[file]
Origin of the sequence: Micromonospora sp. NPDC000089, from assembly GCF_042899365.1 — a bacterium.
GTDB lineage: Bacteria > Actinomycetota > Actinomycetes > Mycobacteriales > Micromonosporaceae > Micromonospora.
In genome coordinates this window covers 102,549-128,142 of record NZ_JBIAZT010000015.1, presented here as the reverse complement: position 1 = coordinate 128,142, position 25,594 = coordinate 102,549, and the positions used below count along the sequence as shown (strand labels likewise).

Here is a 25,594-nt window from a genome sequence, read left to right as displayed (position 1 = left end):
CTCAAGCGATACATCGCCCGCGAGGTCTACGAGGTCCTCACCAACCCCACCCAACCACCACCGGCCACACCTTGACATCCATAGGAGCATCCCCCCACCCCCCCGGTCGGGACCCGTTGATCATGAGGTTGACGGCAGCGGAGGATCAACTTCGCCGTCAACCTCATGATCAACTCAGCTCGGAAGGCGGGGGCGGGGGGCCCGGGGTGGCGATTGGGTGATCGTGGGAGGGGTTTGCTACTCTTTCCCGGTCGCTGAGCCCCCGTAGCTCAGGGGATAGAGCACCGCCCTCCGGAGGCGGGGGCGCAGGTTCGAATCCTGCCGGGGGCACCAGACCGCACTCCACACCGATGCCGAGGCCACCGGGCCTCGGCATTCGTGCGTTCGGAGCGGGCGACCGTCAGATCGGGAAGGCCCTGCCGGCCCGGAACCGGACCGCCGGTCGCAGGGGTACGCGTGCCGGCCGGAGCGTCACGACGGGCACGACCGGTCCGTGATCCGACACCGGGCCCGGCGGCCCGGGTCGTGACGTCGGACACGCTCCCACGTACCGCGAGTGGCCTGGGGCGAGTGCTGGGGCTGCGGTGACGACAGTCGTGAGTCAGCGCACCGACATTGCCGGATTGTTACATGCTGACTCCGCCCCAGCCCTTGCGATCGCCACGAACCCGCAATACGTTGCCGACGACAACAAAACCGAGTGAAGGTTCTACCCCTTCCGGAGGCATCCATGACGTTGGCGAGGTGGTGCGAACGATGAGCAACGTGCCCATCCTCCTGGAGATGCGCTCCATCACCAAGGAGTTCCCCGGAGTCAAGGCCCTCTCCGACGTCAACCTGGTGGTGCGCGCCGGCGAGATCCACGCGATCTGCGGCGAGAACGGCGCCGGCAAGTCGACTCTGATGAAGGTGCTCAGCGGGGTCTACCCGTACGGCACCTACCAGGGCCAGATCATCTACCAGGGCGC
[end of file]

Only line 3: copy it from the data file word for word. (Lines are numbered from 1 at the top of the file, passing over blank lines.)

In genome coordinates this window covers 102,549-128,142 of record NZ_JBIAZT010000015.1, presented here as the reverse complement: position 1 = coordinate 128,142, position 25,594 = coordinate 102,549, and the positions used below count along the sequence as shown (strand labels likewise).